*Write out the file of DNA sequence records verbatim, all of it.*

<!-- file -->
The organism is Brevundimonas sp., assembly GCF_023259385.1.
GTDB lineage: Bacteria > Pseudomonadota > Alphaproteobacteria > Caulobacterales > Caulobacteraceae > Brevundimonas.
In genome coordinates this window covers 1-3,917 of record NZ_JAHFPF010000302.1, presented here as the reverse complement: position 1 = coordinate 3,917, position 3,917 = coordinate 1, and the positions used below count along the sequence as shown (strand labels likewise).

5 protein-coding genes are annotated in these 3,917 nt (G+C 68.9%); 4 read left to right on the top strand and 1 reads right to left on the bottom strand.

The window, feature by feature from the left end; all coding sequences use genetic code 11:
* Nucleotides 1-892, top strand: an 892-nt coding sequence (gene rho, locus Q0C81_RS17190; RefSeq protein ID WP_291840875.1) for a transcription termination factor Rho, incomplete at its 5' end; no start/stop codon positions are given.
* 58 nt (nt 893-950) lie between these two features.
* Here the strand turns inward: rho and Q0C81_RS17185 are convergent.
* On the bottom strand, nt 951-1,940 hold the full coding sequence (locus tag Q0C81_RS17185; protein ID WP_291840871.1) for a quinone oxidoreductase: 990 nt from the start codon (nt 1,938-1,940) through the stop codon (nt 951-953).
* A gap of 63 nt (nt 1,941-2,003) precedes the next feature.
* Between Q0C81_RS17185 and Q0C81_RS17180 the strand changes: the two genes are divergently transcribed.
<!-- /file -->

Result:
The organism is Brevundimonas sp., assembly GCF_023259385.1.
GTDB lineage: Bacteria > Pseudomonadota > Alphaproteobacteria > Caulobacterales > Caulobacteraceae > Brevundimonas.
In genome coordinates this window covers 1-3,917 of record NZ_JAHFPF010000302.1, presented here as the reverse complement: position 1 = coordinate 3,917, position 3,917 = coordinate 1, and the positions used below count along the sequence as shown (strand labels likewise).

5 protein-coding genes are annotated in these 3,917 nt (G+C 68.9%); 4 read left to right on the top strand and 1 reads right to left on the bottom strand.

The window, feature by feature from the left end; all coding sequences use genetic code 11:
* Nucleotides 1-892, top strand: an 892-nt coding sequence (gene rho, locus Q0C81_RS17190; RefSeq protein ID WP_291840875.1) for a transcription termination factor Rho, incomplete at its 5' end; no start/stop codon positions are given.
* 58 nt (nt 893-950) lie between these two features.
* Here the strand turns inward: rho and Q0C81_RS17185 are convergent.
* On the bottom strand, nt 951-1,940 hold the full coding sequence (locus tag Q0C81_RS17185; protein ID WP_291840871.1) for a quinone oxidoreductase: 990 nt from the start codon (nt 1,938-1,940) through the stop codon (nt 951-953).
* A gap of 63 nt (nt 1,941-2,003) precedes the next feature.
* Between Q0C81_RS17185 and Q0C81_RS17180 the strand changes: the two genes are divergently transcribed.